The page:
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Immersive Entertainment, New Media, and Storytelling

As a fiction writer (a.k.a. story-teller), I want to take a moment to remind us all of that (hopefully) familiar feeling of immersion when reading a great book. I’m not being a luddite. Just take a second and think back to that experience. The writing was so good you lost track of time. The fictional characters were real people, perhaps just like you or your neighbor down the street. You could hardly wait to turn the page. Your foot was tapping. Your heart rate went up. You let yourself be whisked away, and that was the point. Remember? Good.

Now ask yourself, what could make that better? Perhaps being a part of the story yourself?

“Immersive Entertainment” is a term being thrown around by everyone from plasma screen TV manufacturers to mom-and-pop podcasters. Like the term “new media,” there is no solid, agreed-upon definition of the term, but the buzzword still peaks interest in the media-worn consumer.

Any sci-fi fan worth their salt can name a dozen hedonistic planets, solid holograms, or pleasure robots that portray our human fantasies of virtual reality. I call these ‘entertainment realities,’ and they seem to be our goal. We take small steps toward these entertainment edens. Today’s developers are concentrating on previously ignored senses in order to make the story experience seem “more real.”

Storytelling, the mother of all entertainment, first relied on sound. Printed media came, relying on sight. The vistas and the music became enveloping, whisking us away further into the story. Now there are high-definition flat screens that add special backlighting to supposedly increase depth perception, which the manufacturers boast will make you feel “like you’re there” more than ever before. Movement and touch are being added; Your chair or at the very least your game controller can vibrate when your avatar takes a hit or there is an explosion in a TV show. Smell-o-vision will probably soon emerge, and every show will have code that activates certain chemicals in the connected surround-smell modules in the room. Turn it up to superblast and you’ll be able to taste it too. Most of the top Googles on “Immersive Entertainment” are about these mock virtual reality video gaming or extra bells and whistles (lights, sounds, chair buzzing) added to your living room.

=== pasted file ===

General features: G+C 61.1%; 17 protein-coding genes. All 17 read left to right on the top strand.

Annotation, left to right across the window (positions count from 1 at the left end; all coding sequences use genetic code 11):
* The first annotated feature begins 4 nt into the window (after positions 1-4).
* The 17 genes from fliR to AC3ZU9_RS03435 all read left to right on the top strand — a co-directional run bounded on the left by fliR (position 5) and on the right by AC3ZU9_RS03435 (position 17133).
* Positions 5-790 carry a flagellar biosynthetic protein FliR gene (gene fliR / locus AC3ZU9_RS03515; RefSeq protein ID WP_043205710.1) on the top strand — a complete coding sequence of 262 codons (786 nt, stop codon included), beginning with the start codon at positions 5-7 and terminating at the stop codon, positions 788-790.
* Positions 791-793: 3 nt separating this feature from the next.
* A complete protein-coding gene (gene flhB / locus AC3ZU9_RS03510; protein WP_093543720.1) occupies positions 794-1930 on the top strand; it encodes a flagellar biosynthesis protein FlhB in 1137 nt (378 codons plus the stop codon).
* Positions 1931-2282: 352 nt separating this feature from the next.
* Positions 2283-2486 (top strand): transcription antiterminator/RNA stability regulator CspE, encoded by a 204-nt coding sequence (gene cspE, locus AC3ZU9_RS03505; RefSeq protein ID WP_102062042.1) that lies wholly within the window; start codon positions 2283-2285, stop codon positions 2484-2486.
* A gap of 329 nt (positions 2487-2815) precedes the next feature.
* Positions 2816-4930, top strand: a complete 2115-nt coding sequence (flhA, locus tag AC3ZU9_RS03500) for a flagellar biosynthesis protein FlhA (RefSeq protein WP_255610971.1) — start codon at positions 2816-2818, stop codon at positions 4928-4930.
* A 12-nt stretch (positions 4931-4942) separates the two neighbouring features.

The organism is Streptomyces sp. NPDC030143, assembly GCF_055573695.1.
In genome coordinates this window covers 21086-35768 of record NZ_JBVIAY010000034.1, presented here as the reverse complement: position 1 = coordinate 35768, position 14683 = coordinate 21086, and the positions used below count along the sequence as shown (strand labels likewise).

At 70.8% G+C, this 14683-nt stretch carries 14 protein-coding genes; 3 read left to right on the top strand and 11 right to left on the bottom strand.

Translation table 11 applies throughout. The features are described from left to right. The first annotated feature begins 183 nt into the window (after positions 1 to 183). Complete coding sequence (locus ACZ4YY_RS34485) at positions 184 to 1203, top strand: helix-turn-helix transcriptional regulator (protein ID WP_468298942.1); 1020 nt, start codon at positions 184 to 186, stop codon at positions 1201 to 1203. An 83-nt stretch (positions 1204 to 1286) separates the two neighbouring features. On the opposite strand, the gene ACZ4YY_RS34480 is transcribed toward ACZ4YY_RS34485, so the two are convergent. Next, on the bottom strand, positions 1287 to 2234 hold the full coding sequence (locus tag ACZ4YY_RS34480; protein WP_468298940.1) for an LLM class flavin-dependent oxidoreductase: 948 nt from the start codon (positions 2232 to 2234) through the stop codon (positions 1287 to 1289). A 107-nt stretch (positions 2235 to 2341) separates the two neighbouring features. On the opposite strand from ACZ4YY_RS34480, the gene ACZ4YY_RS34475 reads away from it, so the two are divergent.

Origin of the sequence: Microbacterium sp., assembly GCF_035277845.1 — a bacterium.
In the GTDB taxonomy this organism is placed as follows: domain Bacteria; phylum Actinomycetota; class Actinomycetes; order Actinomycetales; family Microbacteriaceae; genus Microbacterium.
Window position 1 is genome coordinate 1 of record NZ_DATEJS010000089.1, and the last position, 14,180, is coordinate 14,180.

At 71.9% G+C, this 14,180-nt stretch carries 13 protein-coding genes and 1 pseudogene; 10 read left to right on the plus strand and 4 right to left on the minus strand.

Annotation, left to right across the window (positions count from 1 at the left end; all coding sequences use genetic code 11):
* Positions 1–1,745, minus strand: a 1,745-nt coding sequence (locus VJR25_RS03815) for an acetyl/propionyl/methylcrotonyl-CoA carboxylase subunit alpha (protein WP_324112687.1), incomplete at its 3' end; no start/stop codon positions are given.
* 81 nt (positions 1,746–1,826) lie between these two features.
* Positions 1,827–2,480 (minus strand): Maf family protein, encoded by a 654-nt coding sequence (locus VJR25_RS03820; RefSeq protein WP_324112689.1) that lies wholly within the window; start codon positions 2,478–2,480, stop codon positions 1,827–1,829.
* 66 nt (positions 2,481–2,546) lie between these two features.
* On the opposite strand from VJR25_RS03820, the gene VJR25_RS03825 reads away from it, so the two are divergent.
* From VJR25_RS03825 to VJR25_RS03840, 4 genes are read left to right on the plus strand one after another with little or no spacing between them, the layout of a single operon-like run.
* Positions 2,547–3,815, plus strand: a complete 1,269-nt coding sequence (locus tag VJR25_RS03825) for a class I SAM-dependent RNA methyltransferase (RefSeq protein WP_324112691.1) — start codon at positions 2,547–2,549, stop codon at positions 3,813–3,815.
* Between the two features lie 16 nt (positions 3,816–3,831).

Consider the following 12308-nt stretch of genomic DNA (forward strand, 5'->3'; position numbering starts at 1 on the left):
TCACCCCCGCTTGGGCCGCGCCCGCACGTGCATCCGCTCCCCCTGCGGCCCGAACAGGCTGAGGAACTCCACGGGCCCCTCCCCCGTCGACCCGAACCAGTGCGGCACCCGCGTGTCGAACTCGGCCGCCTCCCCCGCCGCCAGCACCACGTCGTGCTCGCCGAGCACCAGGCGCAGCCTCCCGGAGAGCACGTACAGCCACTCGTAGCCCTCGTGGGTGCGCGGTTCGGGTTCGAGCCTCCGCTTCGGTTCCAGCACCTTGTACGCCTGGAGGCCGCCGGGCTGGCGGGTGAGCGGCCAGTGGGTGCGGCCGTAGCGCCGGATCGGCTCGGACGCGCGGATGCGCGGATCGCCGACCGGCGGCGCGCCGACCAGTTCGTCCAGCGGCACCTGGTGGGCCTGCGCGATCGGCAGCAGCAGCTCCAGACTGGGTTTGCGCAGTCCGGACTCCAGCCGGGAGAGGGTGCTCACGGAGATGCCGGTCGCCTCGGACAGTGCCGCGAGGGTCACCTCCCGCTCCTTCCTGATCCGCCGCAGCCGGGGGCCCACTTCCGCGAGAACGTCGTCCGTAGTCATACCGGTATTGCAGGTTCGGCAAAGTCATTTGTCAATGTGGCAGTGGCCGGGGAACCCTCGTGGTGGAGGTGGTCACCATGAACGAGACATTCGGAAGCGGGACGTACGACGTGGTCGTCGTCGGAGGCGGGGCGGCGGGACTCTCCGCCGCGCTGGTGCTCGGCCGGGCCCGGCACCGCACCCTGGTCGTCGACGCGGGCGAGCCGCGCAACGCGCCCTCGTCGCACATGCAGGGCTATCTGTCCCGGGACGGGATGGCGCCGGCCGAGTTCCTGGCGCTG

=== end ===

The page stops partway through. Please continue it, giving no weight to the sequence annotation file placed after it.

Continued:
Entertainment has moved far beyond the lonely one-hour-a-week episode on TV or console game. Now, you can read blogs “written by” the fictional characters in that TV show, you can watch extra footage on websites, you can join in discussions and post video tributes on YouTube or Viddler, you can game on-line with strangers. Just recently I noticed that members of Twitter, a free on-line instant-message type of service, can now follow Chuck Bartowski, the main character of this season’s break-out hit “Chuck.” Chuck is a mild-mannered tech support guy who is forced into international spying.

I follow Chuck on Twitter.